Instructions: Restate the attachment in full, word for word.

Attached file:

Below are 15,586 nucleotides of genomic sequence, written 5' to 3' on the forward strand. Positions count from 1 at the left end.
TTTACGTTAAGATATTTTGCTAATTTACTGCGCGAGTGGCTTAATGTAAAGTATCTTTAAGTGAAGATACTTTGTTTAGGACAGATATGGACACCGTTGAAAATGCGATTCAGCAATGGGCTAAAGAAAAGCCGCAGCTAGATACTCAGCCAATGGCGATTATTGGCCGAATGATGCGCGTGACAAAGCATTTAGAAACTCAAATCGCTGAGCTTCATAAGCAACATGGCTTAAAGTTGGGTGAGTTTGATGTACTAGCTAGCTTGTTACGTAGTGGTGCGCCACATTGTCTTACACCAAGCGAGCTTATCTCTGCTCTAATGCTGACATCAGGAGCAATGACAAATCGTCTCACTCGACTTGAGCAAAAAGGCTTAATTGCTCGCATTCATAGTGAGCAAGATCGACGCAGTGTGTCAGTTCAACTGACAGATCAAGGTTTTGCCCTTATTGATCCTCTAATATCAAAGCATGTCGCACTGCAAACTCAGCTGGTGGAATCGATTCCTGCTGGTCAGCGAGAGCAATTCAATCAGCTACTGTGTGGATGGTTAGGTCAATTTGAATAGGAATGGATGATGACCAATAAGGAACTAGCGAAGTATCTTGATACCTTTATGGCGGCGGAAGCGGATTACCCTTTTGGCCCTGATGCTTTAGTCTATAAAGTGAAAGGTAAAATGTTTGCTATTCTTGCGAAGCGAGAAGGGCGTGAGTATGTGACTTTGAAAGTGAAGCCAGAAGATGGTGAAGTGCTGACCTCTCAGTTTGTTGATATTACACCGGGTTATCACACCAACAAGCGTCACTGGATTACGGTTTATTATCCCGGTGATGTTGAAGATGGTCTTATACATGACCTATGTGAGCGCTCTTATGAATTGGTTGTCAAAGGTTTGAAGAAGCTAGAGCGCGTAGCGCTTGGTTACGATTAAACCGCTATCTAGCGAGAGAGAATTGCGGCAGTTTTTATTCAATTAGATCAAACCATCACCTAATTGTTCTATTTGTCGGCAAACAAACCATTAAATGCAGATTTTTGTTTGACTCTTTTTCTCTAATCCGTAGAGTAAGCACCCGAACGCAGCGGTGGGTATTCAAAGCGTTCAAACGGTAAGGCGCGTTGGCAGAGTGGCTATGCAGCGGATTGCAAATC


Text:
Below are 15,586 nucleotides of genomic sequence, written 5' to 3' on the forward strand. Positions count from 1 at the left end.
TTTACGTTAAGATATTTTGCTAATTTACTGCGCGAGTGGCTTAATGTAAAGTATCTTTAAGTGAAGATACTTTGTTTAGGACAGATATGGACACCGTTGAAAATGCGATTCAGCAATGGGCTAAAGAAAAGCCGCAGCTAGATACTCAGCCAATGGCGATTATTGGCCGAATGATGCGCGTGACAAAGCATTTAGAAACTCAAATCGCTGAGCTTCATAAGCAACATGGCTTAAAGTTGGGTGAGTTTGATGTACTAGCTAGCTTGTTACGTAGTGGTGCGCCACATTGTCTTACACCAAGCGAGCTTATCTCTGCTCTAATGCTGACATCAGGAGCAATGACAAATCGTCTCACTCGACTTGAGCAAAAAGGCTTAATTGCTCGCATTCATAGTGAGCAAGATCGACGCAGTGTGTCAGTTCAACTGACAGATCAAGGTTTTGCCCTTATTGATCCTCTAATATCAAAGCATGTCGCACTGCAAACTCAGCTGGTGGAATCGATTCCTGCTGGTCAGCGAGAGCAATTCAATCAGCTACTGTGTGGATGGTTAGGTCAATTTGAATAGGAATGGATGATGACCAATAAGGAACTAGCGAAGTATCTTGATACCTTTATGGCGGCGGAAGCGGATTACCCTTTTGGCCCTGATGCTTTAGTCTATAAAGTGAAAGGTAAAATGTTTGCTATTCTTGCGAAGCGAGAAGGGCGTGAGTATGTGACTTTGAAAGTGAAGCCAGAAGATGGTGAAGTGCTGACCTCTCAGTTTGTTGATATTACACCGGGTTATCACACCAACAAGCGTCACTGGATTACGGTTTATTATCCCGGTGATGTTGAAGATGGTCTTATACATGACCTATGTGAGCGCTCTTATGAATTGGTTGTCAAAGGTTTGAAGAAGCTAGAGCGCGTAGCGCTTGGTTACGATTAAACCGCTATCTAGCGAGAGAGAATTGCGGCAGTTTTTATTCAATTAGATCAAACCATCACCTAATTGTTCTATTTGTCGGCAAACAAACCATTAAATGCAGATTTTTGTTTGACTCTTTTTCTCTAATCCGTAGAGTAAGCACCCGAACGCAGCGGTGGGTATTCAAAGCGTTCAAACGGTAAGGCGCGTTGGCAGAGTGGCTATGCAGCGGATTGCAAATC